No you just have to work in a different manner other than using a drone below 400 AGL.


    The answer is yes to the questions above. I foresee a version of this scenario playing out all over WA. A sUAS Operator hired by a realtor to promote a listing cannot complete the job because of denial of entry to a neighbor’s “personal private section of the NAS.” The commercial UAS operator loses the client, and the realtor does not get the fancy media to push his/her listing, and the house remains on the market.
    That's just the way it goes sometimes, as a property owner does a neighbor have more rights that I do just to sell their home, I don't think so, if someone wants to fly over my property for a commercial purpose, I expect to be compensated for that access and also demand to be issued a certificate of liability naming me as an additional insured.

    Next, measure, “The unmanned aircraft is clearly and prominently labeled with the name and phone number of the unmanned aircraft's owner and operator.”

    Don’t we have FAA Registration numbers for that? An undue burden is simply being placed on the hobby/commercial operator. What about the Scale Modelers out there? Duder’s badass Scale P-47 is now marred by his name and phone number.

    Why is this necessary? One can only infer so that there is accountability, to trace the aircraft back to the operator in the case of an accident, because after all, these are aircraft and there is risk involved to people and property on the ground. Again, isn’t that why we have FAA Registration numbers on our birds?


    If the FAA database was integrated into the normal databases for vehicle and criminal histories such as NCIC, EPIC and III, I would agree but until then it seems prudent to require a clear traceable ID on the drone.

    wayne
    Everybody loves a bunny.

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    I appreciate your playing devil's advocate, Wayne. Your points, though mostly sound, haven't curbed my intentions of contacting the necessary Reps in opposition to this Bill, however.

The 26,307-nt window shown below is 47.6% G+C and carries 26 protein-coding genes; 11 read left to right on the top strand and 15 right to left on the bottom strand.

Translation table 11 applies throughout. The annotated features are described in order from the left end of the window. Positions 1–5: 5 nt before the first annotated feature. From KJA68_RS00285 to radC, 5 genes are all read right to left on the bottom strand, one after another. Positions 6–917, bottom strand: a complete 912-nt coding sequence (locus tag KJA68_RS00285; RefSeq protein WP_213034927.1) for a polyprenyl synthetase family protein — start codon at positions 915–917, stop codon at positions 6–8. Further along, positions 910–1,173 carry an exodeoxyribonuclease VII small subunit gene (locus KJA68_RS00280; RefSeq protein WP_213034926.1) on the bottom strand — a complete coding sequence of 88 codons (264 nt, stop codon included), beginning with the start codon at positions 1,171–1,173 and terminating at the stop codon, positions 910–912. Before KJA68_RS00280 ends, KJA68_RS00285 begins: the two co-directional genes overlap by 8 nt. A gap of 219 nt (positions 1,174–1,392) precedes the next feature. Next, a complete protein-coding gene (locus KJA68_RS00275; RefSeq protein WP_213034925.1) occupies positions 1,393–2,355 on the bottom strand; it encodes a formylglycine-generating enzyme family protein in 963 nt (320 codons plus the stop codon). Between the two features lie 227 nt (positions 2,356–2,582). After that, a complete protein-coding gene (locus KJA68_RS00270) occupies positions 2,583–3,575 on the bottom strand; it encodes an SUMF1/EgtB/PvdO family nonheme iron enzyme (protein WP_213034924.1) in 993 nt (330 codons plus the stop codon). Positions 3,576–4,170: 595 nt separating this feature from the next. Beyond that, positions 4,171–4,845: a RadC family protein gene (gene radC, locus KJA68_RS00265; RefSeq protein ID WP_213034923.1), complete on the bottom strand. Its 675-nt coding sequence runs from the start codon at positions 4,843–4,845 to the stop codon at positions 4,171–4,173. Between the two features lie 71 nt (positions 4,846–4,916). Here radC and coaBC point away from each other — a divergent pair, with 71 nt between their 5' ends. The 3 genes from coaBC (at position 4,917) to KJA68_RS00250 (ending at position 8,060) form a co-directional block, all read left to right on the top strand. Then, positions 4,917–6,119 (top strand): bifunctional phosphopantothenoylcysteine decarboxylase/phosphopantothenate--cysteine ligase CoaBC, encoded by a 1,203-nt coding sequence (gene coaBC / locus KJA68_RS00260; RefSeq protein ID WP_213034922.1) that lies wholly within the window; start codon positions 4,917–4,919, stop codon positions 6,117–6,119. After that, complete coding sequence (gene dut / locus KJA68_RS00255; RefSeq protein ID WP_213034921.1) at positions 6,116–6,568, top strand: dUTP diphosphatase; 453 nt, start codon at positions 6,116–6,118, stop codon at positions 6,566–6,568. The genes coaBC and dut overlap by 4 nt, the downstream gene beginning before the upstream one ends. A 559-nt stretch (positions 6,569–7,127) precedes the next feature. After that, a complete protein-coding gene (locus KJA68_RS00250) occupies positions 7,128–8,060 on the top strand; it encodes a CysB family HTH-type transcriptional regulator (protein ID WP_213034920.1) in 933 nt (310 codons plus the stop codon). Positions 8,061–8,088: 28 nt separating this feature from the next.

-Richard
    "That aircraft is nothing but a bunch of spare parts flying in close formation!"

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    Quote Originally Posted by Pushjerk View Post
    Your points, though mostly sound, haven't curbed my intentions of contacting the necessary Reps in opposition to this Bill, however.

    -Richard
    I would expect nothing less, as an American that is one of your greatest rights and should be exercised to the best of your ability at every turn.

    Good luck and hopefully you will prevail.

    Wayne
    Everybody loves a bunny.

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    deep-green
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    Quote Originally Posted by Pushjerk View Post
    AMA members out there likely got this Notice. WA legislators are at it again.

    Read it. Linked inside is the Lej itself, as well as a canned response to help you in contacting your elected rep or the Author of the bill himself.

    Use your freedoms. Don't sit idle. Let these A holes know how you feel about this shit and how warped their ideas are.

    http://salsa4.salsalabs.com/o/51579/...tion_KEY=20570
    When I first learned of this bill I contacted my reps and also sent detailed comments to the committee members. To the vice-chair of the committee I even sent an actual example of a mission plan and the resulting video of an operation that would be illegal under the proposed bill to demonstrate that the public nor their privacy were harmed as a result. Will it help? We'll see.

    Hopefully other Washington operators are paying attention because if this bill were to become law, commercial use of suas in WA will all but come to an end.